A National Style?

During the Victorian era, the search was on for a national style of architecture, to embody the sense of national character in major public buildings. It was also about the need to re-assert a rule of taste in building, the contemporary thought being that the classical rule had broken down at the end of the Georgian era.

Architecture is two things: it is service and art. Hence the tension between structure and appearance, function and form. Hence too the discord built into that eternal triangle: commodity, firmness and delight. Therein -- at all times -- lies the architect's dilemma. But during the nineteenth century that dilemma was compounded first by changing demands, secondly by advancing technology, and thirdly by the phenomenon of historicism: the multiplication of stylistic choice. The result was a crisis in confidence. In religion, literature and philosophy the mid-Victorian period was an age of doubt. So too with architecture: even the greatest Victorian architecture was shot through with uncertainty. That uncertainty was the dilemma of style.’ J. Mordaunt Crook, The Dilemma of Style: Architectural Ideas from the Picturesque to the Post-Modern, Chicago, 1997.

The Gothic revival

The two major schools of architecture during the Victorian period were the Gothic revival, and the Classical (or Greek) revival. The classical revival had held sway over European architecture virtually since the Renaissance, and British architecture from Inigo Jones (early 17th C). Almost every building since then, and until Robert Adam and James Wyatt with the Romantic castle style, was in some way classically influenced. Gothic revival in it’s Victorian form started with the publication of Augustus Pugin’s book, Contrasts; or, a Parallel between the Noble Edifices of the 14th and 15th centuries and similar buildings of the Present Day; showing the Present decay of Taste (1836). Before this, Gothic revivalism had been a consequence of the romantic, and picturesque movements in art, resulting in buildings such as Wyatt’s Fonthill Abbey, (1796-1812). Pugin’s book lamented the decline of Taste (sic.) in building, resulting in bland classical buildings, with no individuality. Pugin proposed the idea that English architecture had taken a wrong turning at the end of the 16th century, and architects should go back to earlier forms, out of which a more correct style, or one appropriate to the nineteenth century might evolve. Pugin took the decorative Gothic of Wyatt, and formalised it, using Neo-Classical theories of design, and applied them to the Gothic. Pugin detested the work of James Wyatt, insisting it wasn’t in the authentic Gothic style, but merely a Classical building dressed with Gothic details. Pugin maintained that the Gothic style was more than an aesthetic taste, he thought it was a cure for the ills of the modern, industrial, urban society, Pugin wanted a return to medieval values of faith and the expression of faith through church-building. Pugin wanted an architecture of moralist nostalgia and spiritualism, basing almost his entire design repertoire on the ‘Early Middle pointed Style’, (c 1300), what he considered to be the epitome of mediaeval church building.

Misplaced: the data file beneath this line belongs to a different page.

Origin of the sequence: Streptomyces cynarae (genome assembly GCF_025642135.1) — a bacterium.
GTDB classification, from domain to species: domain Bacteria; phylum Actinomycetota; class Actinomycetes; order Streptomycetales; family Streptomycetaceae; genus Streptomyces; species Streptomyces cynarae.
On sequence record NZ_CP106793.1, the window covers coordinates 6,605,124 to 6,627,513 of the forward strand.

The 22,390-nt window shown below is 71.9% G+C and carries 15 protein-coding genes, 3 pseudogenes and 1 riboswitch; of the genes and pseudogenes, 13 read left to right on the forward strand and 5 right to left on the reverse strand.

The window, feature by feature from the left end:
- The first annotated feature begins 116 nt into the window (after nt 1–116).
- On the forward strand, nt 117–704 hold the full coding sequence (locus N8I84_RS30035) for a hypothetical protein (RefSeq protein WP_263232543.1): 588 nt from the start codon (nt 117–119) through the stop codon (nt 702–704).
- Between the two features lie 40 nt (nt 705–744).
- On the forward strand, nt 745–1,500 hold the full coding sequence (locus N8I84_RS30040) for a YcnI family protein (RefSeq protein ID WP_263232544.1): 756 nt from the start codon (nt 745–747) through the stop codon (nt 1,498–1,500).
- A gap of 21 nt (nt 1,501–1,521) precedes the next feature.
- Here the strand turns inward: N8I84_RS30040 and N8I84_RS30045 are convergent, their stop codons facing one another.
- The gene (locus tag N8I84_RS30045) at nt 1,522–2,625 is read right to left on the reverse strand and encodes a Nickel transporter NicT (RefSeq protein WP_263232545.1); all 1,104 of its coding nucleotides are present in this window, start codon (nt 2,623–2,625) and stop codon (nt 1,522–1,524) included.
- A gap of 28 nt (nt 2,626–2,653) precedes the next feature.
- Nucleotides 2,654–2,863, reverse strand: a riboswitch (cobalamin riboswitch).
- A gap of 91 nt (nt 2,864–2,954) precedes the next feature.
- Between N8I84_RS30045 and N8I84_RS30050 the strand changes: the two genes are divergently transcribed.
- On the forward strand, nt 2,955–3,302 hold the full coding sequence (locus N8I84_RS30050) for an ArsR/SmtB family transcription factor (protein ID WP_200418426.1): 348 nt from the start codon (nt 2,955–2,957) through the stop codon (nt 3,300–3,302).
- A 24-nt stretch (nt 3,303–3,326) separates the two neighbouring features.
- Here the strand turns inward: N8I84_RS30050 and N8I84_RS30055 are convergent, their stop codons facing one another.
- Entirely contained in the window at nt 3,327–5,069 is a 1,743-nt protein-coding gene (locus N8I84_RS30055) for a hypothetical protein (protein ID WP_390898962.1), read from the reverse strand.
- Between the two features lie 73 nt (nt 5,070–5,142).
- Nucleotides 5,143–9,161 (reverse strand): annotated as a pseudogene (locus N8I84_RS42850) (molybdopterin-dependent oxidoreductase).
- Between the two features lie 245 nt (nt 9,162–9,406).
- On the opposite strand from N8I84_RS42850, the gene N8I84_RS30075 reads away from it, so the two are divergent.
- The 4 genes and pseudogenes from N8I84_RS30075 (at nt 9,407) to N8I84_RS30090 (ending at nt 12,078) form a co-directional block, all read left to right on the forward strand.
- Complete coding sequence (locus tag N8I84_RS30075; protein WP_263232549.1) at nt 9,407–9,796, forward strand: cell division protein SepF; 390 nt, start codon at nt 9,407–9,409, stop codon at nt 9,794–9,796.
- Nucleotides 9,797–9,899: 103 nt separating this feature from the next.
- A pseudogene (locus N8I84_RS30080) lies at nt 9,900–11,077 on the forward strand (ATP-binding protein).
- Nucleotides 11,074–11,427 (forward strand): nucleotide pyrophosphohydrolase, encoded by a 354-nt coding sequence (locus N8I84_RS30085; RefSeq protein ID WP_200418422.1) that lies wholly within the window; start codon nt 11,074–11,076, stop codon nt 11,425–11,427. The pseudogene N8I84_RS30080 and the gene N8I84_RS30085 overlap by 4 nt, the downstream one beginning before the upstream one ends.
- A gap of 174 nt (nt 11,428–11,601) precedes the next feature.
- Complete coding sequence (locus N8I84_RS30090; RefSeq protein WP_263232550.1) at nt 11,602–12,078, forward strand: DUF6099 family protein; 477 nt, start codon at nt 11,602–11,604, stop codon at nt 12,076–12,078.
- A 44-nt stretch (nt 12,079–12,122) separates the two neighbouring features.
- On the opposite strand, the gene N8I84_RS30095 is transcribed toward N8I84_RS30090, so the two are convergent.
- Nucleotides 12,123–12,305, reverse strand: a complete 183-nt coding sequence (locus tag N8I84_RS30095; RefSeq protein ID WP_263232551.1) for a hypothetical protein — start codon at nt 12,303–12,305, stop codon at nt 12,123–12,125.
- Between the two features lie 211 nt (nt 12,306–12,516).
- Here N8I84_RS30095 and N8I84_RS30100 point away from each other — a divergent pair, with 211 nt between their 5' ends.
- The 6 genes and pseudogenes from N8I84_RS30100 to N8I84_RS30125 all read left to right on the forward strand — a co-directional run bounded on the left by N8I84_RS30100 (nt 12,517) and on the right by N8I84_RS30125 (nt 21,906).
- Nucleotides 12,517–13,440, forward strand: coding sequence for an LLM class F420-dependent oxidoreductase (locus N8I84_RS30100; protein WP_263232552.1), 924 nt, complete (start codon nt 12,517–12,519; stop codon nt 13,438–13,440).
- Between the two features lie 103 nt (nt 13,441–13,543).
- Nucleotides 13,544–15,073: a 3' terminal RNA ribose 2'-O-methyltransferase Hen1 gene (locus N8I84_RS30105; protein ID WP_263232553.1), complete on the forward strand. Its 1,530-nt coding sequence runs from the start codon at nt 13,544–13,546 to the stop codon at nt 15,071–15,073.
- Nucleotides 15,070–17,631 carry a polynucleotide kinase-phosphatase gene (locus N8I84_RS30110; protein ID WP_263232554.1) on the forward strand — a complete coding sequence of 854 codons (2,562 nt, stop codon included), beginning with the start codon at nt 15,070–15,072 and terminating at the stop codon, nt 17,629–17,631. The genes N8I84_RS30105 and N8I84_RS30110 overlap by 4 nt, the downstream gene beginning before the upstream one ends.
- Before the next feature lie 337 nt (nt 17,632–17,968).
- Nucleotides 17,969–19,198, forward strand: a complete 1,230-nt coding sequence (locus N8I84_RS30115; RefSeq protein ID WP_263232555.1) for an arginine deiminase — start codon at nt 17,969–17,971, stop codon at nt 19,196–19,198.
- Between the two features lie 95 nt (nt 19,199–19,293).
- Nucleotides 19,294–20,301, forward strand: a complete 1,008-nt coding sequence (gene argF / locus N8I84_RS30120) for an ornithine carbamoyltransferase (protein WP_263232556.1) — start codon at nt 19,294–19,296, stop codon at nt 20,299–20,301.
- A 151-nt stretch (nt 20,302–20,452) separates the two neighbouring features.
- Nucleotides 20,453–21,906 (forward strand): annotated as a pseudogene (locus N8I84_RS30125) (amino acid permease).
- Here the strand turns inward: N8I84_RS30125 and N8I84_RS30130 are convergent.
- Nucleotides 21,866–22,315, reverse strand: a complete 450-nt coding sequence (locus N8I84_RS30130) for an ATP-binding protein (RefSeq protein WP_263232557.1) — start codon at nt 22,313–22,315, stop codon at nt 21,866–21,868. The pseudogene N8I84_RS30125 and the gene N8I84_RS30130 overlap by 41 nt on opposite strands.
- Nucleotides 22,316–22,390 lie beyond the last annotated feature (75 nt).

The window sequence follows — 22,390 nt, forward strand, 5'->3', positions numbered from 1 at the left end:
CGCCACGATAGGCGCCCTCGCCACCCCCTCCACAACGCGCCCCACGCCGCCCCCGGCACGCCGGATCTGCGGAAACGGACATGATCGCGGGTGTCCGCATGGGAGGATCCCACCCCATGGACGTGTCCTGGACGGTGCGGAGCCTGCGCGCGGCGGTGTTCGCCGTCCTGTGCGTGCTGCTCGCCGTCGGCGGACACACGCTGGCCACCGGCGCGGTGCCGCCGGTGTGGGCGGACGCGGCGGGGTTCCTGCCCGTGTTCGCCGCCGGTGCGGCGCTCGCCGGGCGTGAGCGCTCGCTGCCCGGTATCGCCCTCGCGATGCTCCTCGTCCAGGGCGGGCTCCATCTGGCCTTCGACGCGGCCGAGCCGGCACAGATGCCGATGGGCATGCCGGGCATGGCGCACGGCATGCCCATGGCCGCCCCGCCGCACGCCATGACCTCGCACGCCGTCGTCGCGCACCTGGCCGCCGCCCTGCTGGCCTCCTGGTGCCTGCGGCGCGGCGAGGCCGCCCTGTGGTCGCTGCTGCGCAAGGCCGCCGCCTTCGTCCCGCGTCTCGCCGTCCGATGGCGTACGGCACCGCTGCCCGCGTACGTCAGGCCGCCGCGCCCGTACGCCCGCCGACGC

The Houses of Parliament